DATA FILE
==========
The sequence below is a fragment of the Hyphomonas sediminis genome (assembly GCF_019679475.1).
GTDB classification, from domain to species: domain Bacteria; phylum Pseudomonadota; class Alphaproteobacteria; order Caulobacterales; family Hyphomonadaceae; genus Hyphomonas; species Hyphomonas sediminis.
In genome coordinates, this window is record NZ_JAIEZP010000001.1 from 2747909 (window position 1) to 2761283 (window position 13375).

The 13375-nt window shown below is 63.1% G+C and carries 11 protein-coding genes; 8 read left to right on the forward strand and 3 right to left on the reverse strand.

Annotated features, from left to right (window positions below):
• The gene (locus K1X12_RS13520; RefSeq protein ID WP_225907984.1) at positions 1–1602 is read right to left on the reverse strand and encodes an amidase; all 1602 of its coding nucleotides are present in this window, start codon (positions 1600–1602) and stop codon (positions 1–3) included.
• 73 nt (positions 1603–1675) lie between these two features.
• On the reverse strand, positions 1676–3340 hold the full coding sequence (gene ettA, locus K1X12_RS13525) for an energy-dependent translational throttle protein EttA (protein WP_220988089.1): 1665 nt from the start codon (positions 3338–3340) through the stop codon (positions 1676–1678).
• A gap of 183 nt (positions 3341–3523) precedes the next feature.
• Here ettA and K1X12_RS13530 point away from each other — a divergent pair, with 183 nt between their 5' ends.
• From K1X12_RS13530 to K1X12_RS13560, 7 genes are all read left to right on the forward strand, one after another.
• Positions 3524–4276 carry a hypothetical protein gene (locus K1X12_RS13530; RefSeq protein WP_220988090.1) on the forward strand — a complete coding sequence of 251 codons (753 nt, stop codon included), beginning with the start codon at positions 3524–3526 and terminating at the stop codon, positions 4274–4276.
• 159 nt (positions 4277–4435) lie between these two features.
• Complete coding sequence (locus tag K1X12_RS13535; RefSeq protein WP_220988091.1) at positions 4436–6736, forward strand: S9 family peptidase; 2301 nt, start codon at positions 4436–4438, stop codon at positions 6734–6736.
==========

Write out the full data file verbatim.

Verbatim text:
The sequence below is a fragment of the Hyphomonas sediminis genome (assembly GCF_019679475.1).
GTDB classification, from domain to species: domain Bacteria; phylum Pseudomonadota; class Alphaproteobacteria; order Caulobacterales; family Hyphomonadaceae; genus Hyphomonas; species Hyphomonas sediminis.
In genome coordinates, this window is record NZ_JAIEZP010000001.1 from 2747909 (window position 1) to 2761283 (window position 13375).

The 13375-nt window shown below is 63.1% G+C and carries 11 protein-coding genes; 8 read left to right on the forward strand and 3 right to left on the reverse strand.

Annotated features, from left to right (window positions below):
• The gene (locus K1X12_RS13520; RefSeq protein ID WP_225907984.1) at positions 1–1602 is read right to left on the reverse strand and encodes an amidase; all 1602 of its coding nucleotides are present in this window, start codon (positions 1600–1602) and stop codon (positions 1–3) included.
• 73 nt (positions 1603–1675) lie between these two features.
• On the reverse strand, positions 1676–3340 hold the full coding sequence (gene ettA, locus K1X12_RS13525) for an energy-dependent translational throttle protein EttA (protein WP_220988089.1): 1665 nt from the start codon (positions 3338–3340) through the stop codon (positions 1676–1678).
• A gap of 183 nt (positions 3341–3523) precedes the next feature.
• Here ettA and K1X12_RS13530 point away from each other — a divergent pair, with 183 nt between their 5' ends.
• From K1X12_RS13530 to K1X12_RS13560, 7 genes are all read left to right on the forward strand, one after another.
• Positions 3524–4276 carry a hypothetical protein gene (locus K1X12_RS13530; RefSeq protein WP_220988090.1) on the forward strand — a complete coding sequence of 251 codons (753 nt, stop codon included), beginning with the start codon at positions 3524–3526 and terminating at the stop codon, positions 4274–4276.
• 159 nt (positions 4277–4435) lie between these two features.
• Complete coding sequence (locus tag K1X12_RS13535; RefSeq protein WP_220988091.1) at positions 4436–6736, forward strand: S9 family peptidase; 2301 nt, start codon at positions 4436–4438, stop codon at positions 6734–6736.